• "Oh my god" delivered in a deadpan manner from the producer, when the writer either reveals a surprising plot twist or plot hole or otherwise shocks the producer.
    • "I don't know," "Because," or "Unclear!" said by the writer when the producer asks him about a plot hole or the reason behind a specific plot element.
    • "So what's his/her/their deal?" is how the producer always responds to a new character being mentioned.
  • Cloudcuckoolander: The Screenwriter, full stop. As he's the brains behind any flaw the two are discussing. In the show's premise, these are always active, deliberate choices on his part. These can veer into odd directions when they stem from some particular fascinations of his. For example in The Lion King, Nala and Simba's romance entirely stem out of his obsession with animal incest. In Game of Thrones Season 8 most of his story decisions are motivated by his steadfast refusal to make more episodes. He's also unable to tell actors {and actresses) named Chris apart and thinks Christ Mas (Christmas) and Christian Mingle (A dating website) are actors.
    Screenwriter: Siri, define "Logic".
    Producer: That's not a phone, that's your wallet.
    Screenwriter: Haha, it is.
    Producer: Did you really think that was a phone?
    Screenwriter: Sometimes my brain doesn't work so brain.
    Producer: That actually explains a lot.
  • Contrived Coincidence: The screenwriter frequently relies on these to advance the plot. When the producer calls them out his usual defense is simply "because the plot needs to happen" which tends to be enough for the producer to let it go. The pitch meeting for The Force Awakens, involves the Screenwriter describing a string of these that summarizes the entire plot, and saying that they could Hand Wave it as being "the will of the Force."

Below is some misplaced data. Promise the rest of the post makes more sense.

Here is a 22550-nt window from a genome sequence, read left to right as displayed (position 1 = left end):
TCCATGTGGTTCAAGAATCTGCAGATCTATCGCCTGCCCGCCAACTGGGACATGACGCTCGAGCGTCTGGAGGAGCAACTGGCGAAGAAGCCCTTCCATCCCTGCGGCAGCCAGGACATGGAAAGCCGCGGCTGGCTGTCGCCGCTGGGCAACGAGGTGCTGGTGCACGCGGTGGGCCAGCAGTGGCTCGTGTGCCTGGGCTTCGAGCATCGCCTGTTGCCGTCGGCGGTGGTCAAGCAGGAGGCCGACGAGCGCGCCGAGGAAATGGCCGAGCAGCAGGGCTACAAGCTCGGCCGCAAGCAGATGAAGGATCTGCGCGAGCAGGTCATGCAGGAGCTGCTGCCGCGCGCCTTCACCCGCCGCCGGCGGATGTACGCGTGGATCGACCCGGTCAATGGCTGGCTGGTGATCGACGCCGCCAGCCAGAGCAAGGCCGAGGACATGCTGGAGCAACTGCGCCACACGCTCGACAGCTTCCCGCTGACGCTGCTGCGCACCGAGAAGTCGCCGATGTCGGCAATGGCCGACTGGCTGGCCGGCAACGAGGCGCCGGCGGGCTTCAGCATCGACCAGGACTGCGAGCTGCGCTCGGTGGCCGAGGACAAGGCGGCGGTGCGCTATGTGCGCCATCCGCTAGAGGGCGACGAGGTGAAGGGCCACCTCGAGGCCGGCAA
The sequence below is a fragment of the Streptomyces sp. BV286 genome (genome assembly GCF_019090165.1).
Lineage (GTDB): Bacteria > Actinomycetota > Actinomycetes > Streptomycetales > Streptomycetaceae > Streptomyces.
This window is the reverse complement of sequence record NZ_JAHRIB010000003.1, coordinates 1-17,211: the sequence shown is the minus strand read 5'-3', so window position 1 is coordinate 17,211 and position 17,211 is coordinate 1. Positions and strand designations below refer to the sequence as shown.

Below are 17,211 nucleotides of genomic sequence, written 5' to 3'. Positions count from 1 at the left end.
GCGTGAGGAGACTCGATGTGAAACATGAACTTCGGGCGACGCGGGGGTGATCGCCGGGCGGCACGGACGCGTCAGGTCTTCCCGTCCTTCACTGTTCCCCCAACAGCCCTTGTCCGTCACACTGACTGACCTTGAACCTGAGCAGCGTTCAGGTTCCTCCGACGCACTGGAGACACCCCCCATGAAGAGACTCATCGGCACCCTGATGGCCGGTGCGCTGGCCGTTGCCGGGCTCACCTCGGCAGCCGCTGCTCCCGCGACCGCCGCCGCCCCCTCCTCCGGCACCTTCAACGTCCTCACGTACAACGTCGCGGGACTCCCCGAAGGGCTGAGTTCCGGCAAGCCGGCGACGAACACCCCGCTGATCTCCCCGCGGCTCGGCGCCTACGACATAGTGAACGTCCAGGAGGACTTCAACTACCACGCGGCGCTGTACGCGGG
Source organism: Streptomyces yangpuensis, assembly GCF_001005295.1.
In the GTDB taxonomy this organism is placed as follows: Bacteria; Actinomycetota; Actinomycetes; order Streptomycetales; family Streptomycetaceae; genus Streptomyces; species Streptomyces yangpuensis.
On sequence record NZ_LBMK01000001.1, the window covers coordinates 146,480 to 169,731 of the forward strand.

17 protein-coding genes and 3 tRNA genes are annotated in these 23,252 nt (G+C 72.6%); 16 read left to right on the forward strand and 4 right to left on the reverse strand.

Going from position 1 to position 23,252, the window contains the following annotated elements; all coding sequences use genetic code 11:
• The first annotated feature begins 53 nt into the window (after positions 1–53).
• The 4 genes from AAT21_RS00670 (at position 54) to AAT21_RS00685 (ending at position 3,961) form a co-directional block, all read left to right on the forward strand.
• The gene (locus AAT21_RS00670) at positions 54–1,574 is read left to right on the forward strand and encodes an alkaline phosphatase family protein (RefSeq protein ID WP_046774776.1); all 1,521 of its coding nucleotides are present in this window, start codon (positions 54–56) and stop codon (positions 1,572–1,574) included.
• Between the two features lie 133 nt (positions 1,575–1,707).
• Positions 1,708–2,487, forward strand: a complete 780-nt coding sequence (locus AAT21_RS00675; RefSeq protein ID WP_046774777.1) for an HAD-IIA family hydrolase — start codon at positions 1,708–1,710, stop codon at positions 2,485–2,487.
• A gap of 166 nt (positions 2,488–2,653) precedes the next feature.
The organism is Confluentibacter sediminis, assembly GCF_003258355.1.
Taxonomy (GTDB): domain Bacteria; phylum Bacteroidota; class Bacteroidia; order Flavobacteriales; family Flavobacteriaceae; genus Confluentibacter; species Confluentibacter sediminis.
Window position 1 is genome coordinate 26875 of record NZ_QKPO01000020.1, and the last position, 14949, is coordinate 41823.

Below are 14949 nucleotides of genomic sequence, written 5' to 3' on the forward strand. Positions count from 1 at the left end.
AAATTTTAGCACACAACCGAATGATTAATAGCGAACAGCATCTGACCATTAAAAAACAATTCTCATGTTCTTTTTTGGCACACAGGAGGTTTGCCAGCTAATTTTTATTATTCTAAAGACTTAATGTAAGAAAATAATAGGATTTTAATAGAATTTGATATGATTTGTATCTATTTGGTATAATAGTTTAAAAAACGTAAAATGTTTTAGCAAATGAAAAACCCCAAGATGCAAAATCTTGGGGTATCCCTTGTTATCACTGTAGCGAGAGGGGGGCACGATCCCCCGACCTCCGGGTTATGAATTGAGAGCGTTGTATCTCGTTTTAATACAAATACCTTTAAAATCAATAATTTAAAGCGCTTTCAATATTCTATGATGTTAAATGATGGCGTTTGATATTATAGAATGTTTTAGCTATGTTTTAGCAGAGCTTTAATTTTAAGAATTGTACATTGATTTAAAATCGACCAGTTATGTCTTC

• Corrupt Corporate Executive: Sillier and nicer than most, but some of what we know about Producer paints him as a borderline supervillain including, but not limited to, his intention to buy Canada, willingness to sell off his grandmother, and apparently he worships Satan, complete with the Voice of the Legion. Also his favorite hobby is throwing coins at poor people to see how they react.
  • Dark and Troubled Past: The Screenwriter, hence some of his more disturbing ideas.
    Producer: What kind of awful stuff happened to you as a kid?
    Screenwriter: You couldn't possibly imagine.
  • Darker and Edgier: The Man of Steel pitch video discusses the film's status as a "dark, gritty origin story" for Superman, and how it isn't the best idea for an Ideal Hero like Superman.
  • Description Cut: A Running Gag has episodes end with the Producer and Scriptwriter expressing a prediction of some sort of outcome, usually optimistically, only to cut to article that says the exact opposite.
  • Easily Impressed: The Producer. The Screenwriter uses that often to plaster over any objection or criticism he has.
  • Early Installment Weirdness: The first episode featuring The Last Jedi is far slower paced, and has the producer asking what the writer's plans are for specific characters rather than just having the later say his pitch. It doesn't open with the usual "So you have a (x) for me?". Ryan also uses the same voices for both characters.
  • Everyone Calls Him "Barkeep": The producer guy introduces himself as "Studio Executive Guy" in the end slate for the X-Men: The Last Stand pitch video...